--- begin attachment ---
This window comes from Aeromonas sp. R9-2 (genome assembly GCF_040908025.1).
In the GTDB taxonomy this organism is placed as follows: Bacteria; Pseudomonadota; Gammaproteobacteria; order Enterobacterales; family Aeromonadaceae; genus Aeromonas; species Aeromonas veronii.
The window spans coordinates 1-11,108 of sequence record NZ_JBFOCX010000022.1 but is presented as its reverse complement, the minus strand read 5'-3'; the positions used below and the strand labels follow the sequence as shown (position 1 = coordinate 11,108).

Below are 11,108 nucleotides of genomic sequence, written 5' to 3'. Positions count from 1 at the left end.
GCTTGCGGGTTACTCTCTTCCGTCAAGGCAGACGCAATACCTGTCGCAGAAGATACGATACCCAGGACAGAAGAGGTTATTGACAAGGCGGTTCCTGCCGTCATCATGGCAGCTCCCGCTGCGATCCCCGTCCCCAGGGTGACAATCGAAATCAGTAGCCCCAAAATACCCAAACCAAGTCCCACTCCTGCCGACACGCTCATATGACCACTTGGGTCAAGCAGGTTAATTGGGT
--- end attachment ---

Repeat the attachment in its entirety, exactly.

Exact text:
This window comes from Aeromonas sp. R9-2 (genome assembly GCF_040908025.1).
In the GTDB taxonomy this organism is placed as follows: Bacteria; Pseudomonadota; Gammaproteobacteria; order Enterobacterales; family Aeromonadaceae; genus Aeromonas; species Aeromonas veronii.
The window spans coordinates 1-11,108 of sequence record NZ_JBFOCX010000022.1 but is presented as its reverse complement, the minus strand read 5'-3'; the positions used below and the strand labels follow the sequence as shown (position 1 = coordinate 11,108).

Below are 11,108 nucleotides of genomic sequence, written 5' to 3'. Positions count from 1 at the left end.
GCTTGCGGGTTACTCTCTTCCGTCAAGGCAGACGCAATACCTGTCGCAGAAGATACGATACCCAGGACAGAAGAGGTTATTGACAAGGCGGTTCCTGCCGTCATCATGGCAGCTCCCGCTGCGATCCCCGTCCCCAGGGTGACAATCGAAATCAGTAGCCCCAAAATACCCAAACCAAGTCCCACTCCTGCCGACACGCTCATATGACCACTTGGGTCAAGCAGGTTAATTGGGT